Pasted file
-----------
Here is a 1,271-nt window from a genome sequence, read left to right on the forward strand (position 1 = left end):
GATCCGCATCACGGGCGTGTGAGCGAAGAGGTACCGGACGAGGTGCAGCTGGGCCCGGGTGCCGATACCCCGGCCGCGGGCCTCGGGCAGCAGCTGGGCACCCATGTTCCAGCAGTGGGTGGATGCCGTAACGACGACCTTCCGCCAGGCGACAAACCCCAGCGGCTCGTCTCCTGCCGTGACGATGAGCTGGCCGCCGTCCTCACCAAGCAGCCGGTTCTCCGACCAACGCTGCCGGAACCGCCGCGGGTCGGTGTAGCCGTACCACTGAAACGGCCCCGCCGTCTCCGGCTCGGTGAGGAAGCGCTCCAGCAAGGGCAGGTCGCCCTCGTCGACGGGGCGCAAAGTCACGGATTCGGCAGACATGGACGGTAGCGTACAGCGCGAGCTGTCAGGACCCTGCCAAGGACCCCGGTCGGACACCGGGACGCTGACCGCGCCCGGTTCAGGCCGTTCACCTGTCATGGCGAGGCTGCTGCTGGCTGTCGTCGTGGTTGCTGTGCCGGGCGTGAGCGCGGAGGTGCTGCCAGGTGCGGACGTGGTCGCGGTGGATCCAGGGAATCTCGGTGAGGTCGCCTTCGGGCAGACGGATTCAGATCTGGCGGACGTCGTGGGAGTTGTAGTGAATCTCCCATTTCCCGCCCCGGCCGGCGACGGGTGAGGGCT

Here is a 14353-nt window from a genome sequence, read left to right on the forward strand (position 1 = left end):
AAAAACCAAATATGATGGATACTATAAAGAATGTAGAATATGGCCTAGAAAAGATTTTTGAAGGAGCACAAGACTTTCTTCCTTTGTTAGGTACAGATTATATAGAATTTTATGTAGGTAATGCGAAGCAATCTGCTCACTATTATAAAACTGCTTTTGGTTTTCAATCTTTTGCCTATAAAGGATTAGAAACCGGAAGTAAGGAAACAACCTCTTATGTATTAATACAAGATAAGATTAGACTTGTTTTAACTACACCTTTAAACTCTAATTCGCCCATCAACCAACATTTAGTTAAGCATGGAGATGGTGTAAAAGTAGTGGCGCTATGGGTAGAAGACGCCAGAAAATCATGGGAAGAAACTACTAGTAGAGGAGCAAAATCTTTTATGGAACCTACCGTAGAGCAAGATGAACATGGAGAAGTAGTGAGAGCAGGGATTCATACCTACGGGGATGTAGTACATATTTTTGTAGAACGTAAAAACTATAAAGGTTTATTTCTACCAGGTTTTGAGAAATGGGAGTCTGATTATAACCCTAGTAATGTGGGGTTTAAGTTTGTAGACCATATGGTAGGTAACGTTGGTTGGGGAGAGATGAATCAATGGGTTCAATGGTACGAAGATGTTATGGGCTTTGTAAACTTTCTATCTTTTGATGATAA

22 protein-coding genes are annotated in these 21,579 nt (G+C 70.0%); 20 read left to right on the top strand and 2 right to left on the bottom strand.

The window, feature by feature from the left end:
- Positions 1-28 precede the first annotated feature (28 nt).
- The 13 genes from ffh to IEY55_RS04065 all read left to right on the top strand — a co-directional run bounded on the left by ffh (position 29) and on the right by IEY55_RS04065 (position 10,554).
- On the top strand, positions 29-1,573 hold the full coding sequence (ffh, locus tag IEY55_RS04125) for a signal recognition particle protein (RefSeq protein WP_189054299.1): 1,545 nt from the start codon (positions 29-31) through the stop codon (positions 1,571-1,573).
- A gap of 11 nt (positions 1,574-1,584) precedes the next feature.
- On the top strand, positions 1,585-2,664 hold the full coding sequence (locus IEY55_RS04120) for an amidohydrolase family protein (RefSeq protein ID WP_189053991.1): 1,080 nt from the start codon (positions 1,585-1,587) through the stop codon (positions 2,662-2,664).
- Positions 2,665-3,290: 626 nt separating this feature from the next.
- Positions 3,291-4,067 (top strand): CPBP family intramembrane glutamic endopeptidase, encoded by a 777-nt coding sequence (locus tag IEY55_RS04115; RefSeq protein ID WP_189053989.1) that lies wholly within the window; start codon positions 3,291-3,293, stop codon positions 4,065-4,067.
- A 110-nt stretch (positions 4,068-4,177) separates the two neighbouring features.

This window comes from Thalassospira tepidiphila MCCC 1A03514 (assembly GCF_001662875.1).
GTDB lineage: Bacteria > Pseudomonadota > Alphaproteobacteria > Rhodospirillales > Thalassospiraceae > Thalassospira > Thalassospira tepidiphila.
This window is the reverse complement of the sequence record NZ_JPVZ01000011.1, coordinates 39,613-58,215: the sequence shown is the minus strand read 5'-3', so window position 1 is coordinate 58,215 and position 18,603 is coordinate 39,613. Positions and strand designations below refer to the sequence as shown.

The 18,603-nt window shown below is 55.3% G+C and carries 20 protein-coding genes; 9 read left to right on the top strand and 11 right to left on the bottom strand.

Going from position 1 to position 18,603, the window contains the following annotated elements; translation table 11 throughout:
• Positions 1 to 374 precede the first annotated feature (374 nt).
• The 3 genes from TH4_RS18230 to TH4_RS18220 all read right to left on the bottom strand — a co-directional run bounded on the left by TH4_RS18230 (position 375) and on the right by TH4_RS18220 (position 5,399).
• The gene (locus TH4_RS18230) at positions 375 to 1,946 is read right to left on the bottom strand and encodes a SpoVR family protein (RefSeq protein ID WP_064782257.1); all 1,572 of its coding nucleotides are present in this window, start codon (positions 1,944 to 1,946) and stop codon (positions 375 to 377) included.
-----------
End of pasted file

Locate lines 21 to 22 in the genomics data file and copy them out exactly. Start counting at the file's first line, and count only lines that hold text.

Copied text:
• The 3 genes from TH4_RS18230 to TH4_RS18220 all read right to left on the bottom strand — a co-directional run bounded on the left by TH4_RS18230 (position 375) and on the right by TH4_RS18220 (position 5,399).
• The gene (locus TH4_RS18230) at positions 375 to 1,946 is read right to left on the bottom strand and encodes a SpoVR family protein (RefSeq protein ID WP_064782257.1); all 1,572 of its coding nucleotides are present in this window, start codon (positions 1,944 to 1,946) and stop codon (positions 375 to 377) included.